Jaquet Droz The Charming Bird

The robotic bird sings it heart out

The fact that watchmakers revel in ‘the more complications per square centimeter the better’ isn’t news to anyone. But the 2016 edition of Jaquet Droz’ The Charming Bird is a masterful performance at micro level. The brand debuted an initial version with the complication in 2013 and made the official introduction in 2015. The 2016 variant is limited to 16 pieces, eight in white gold and eight in red gold.

The masterpiece of the watch, which has a diameter of 47mm, is the automaton; a robot powered by springs and cogwheels. Automatons play an important role in the long and rich history of Jaquet Droz. In The Charming Bird a robotic bird sings its little heart out. The watch has sound, but it isn’t a minute repeater. It was  made purely for the spectacle and to showcase the technical abilities of the house of Jaquet Droz. Those abilities didn’t go unnoticed because in 2015 the complication won the Geneva Watchmaking Grand Prix.

jaquet-droz-charming-bird-04But how exactly does this songbird work? An ingenious system allows the bird to sing; not through vibration but with the use of air that passes through three sapphire crystal tubes. Air passes through the first tube, is stored in the second tube and ultimately compressed in the third tube, which regulates the melody by controlling the amount of air and the speed of the piston. A regulator with magnetic effect ensures that metal components do not come into contact with each other.  This is an attempt to explain the concept to some extent, but watching it in real life or in a YouTube video really works wonders. Seeing the ultra-complicated bird that spins around and even moves its wings goes to the furthest boundaries of the possibilities of mechanical miniaturisation. And the almost fetishist eye for detail doesn’t stop there. A hand-painted and engraved mother-of-pearl dial refers to the Swiss mountain landscape, a historic Jaquet Droz motif. The Jaquet Droz The Charming Bird is daring, luxurious and serves no useful purpose, but take one look at it and you’re sold. Or is that in fact useful enough for a complication?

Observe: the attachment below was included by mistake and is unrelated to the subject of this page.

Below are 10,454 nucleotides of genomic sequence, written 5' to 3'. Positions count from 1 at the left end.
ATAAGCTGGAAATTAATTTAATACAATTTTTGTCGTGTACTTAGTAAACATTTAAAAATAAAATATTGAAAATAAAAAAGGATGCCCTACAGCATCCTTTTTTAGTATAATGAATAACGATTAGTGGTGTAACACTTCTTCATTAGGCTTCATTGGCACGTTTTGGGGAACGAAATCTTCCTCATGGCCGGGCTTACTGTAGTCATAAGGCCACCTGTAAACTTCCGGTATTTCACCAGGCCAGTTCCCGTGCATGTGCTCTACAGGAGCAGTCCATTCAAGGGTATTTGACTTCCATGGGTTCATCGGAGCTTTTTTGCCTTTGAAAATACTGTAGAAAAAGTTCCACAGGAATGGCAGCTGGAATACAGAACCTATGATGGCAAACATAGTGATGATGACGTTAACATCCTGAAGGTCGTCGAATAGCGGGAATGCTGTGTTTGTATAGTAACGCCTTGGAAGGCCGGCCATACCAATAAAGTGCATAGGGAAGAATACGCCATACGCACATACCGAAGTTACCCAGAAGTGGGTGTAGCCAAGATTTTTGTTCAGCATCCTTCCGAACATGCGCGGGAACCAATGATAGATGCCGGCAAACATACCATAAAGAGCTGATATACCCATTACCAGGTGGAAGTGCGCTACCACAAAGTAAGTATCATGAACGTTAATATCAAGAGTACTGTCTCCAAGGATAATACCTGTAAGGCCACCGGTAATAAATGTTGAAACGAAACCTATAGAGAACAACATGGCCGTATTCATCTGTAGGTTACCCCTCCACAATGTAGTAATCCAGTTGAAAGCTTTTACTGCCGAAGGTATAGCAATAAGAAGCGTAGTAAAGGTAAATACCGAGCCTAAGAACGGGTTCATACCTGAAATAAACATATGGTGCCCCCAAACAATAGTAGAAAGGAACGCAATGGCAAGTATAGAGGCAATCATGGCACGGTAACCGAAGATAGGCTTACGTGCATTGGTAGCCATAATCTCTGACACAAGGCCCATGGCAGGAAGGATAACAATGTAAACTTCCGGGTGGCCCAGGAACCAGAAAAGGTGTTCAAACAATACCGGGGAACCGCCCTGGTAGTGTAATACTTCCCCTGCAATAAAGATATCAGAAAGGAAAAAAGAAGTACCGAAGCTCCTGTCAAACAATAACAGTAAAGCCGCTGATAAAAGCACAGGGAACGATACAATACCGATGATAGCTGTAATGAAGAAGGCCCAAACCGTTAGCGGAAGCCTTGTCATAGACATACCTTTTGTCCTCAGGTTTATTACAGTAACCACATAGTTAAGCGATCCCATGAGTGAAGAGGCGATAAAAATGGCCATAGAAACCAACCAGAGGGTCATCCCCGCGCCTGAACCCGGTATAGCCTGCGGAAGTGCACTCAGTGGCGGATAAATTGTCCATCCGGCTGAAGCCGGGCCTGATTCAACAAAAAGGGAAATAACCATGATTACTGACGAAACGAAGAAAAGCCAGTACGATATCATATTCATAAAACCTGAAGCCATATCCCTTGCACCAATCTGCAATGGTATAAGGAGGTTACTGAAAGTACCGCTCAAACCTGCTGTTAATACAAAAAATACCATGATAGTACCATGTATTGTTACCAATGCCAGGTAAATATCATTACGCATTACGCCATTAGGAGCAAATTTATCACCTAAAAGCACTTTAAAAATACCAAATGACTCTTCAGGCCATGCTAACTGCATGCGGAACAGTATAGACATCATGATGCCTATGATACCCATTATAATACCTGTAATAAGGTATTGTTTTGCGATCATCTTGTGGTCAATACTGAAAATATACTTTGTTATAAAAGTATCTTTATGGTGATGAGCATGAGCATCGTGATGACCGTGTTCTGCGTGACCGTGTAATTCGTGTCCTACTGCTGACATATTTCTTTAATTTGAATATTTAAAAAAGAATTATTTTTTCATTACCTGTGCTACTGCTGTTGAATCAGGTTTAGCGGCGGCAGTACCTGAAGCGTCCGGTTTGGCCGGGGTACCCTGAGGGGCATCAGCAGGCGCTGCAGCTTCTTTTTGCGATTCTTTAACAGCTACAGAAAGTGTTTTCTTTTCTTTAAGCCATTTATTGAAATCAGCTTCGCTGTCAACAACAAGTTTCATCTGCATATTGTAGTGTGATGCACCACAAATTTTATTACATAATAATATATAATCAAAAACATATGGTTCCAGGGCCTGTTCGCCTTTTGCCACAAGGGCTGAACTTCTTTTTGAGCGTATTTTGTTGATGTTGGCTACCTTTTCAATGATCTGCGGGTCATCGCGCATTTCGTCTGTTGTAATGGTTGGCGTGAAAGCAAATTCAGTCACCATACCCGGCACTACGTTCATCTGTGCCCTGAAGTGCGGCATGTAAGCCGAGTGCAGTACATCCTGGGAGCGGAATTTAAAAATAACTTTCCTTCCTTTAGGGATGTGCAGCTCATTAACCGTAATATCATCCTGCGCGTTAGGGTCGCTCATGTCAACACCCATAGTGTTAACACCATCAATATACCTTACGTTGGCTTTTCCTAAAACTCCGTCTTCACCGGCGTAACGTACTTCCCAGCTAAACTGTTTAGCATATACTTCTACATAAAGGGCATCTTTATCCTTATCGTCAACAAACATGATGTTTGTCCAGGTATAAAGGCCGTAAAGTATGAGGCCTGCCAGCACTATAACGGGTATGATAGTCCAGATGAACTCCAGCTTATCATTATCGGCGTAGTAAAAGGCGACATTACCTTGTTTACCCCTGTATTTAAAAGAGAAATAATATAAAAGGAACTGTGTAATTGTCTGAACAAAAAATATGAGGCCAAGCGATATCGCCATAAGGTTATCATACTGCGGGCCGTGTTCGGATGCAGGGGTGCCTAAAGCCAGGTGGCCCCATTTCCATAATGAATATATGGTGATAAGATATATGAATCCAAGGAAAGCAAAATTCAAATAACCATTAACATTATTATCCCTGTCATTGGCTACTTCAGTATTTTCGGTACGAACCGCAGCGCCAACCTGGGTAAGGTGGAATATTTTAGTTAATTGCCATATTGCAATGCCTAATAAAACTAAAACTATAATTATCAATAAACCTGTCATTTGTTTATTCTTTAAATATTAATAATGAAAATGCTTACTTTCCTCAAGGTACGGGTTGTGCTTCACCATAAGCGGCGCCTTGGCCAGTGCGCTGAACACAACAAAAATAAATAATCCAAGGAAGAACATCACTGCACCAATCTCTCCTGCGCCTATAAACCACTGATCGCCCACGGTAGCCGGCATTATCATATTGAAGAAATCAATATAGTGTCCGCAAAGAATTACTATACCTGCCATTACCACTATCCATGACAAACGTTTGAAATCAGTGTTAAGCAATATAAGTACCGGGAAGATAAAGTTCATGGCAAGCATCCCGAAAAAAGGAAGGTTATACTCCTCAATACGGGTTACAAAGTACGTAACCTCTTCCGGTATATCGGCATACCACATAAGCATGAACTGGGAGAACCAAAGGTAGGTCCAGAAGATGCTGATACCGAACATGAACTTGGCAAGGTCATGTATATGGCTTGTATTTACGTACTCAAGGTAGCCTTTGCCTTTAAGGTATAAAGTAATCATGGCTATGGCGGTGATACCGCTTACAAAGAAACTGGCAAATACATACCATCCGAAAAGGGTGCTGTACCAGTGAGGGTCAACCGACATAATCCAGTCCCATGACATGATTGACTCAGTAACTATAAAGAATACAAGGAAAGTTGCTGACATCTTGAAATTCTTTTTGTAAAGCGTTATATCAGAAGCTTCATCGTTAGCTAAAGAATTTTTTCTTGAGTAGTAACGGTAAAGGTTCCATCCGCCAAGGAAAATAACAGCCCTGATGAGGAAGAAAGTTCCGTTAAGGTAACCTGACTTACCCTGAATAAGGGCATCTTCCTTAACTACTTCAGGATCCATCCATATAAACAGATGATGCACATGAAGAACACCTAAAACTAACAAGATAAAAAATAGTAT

Lex Stolk

The author Lex Stolk

Lex Stolk studied Journalism in Utrecht and it was during his time as a student he developed a passion for mechanical watches. He has spent his entire career in the publishing industry working for a wide range of publications before entering the watch world professionally seven years ago. His work for several watch publications made it possible for him to combine his love for both watches and magazines.